Introduction: Metformin-associated lactic acidosis (MALA) is a classic side effect of metformin and is known to be a severe disease with a high mortality rate. The treatment of MALA with dialysis is controversial and is the subject of many case reports in the literature. We aimed to assess the prevalence of MALA in a 16-bed, university-affiliated, intensive care unit (ICU), and the effect of dialysis on patient outcome.
Methods: Over a five-year period, we retrospectively identified all patients who were either admitted to the ICU with metformin as a usual medication, or who attempted suicide by metformin ingestion. Within this population, we selected patients presenting with lactic acidosis, thus defining MALA, and described their clinical and biological features.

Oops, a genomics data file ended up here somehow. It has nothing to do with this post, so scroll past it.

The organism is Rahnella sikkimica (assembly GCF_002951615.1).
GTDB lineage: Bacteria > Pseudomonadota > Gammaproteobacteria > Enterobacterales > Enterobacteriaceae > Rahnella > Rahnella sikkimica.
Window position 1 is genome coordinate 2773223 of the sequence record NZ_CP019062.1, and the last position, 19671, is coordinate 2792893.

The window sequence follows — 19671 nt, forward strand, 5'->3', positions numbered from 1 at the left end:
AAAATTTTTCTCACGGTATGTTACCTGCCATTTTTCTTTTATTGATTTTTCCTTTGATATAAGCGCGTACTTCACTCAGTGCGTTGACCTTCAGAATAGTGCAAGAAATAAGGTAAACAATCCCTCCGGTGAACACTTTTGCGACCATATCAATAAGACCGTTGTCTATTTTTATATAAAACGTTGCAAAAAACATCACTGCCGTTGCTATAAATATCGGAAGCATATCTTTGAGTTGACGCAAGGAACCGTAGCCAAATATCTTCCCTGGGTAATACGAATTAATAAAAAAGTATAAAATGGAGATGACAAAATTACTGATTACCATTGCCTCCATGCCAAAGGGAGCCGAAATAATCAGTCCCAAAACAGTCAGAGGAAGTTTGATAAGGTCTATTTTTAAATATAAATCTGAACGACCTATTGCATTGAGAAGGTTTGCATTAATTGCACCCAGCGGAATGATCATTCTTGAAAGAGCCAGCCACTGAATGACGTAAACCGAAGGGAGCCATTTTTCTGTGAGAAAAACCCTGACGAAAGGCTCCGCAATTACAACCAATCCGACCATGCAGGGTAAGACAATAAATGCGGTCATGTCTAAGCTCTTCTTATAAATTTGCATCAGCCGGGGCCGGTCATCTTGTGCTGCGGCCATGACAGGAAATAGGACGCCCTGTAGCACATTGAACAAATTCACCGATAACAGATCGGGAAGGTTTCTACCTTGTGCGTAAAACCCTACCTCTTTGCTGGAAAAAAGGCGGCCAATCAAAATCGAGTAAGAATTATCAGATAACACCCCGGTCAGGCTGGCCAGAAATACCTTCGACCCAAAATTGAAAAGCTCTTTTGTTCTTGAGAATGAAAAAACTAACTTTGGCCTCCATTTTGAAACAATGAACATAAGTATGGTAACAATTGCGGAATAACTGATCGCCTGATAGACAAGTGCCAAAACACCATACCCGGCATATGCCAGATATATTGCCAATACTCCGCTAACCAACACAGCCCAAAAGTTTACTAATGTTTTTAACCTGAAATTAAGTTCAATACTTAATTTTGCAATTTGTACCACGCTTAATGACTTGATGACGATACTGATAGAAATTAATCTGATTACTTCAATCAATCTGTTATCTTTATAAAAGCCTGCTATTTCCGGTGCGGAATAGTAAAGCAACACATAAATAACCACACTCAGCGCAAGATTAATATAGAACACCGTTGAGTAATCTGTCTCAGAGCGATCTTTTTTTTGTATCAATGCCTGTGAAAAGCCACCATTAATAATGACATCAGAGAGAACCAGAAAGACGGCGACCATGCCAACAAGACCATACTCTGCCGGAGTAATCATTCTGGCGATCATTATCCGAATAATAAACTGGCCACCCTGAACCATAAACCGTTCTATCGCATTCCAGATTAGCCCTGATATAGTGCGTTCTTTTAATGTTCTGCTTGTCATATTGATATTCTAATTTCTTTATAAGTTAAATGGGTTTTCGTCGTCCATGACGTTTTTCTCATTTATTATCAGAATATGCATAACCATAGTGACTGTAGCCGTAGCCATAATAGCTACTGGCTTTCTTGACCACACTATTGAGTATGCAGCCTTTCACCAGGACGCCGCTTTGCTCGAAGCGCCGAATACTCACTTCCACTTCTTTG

Results: MALA accounted for 0.84% of all admissions during the study period (30 MALA admissions over five years) and was associated with a 30% mortality rate. The only factors associated with a fatal outcome were the reason for admission in the ICU and the initial prothrombin time. Although patients who went on to haemodialysis had higher illness severity scores, as compared with those who were not dialysed, the mortality rates were similar between the two groups (31.3% versus 28.6%).
Conclusions: MALA can be encountered in the ICU several times a year and still remains a life-threatening condition. Treatment is restricted mostly to supportive measures, although haemodialysis may possess a protective effect.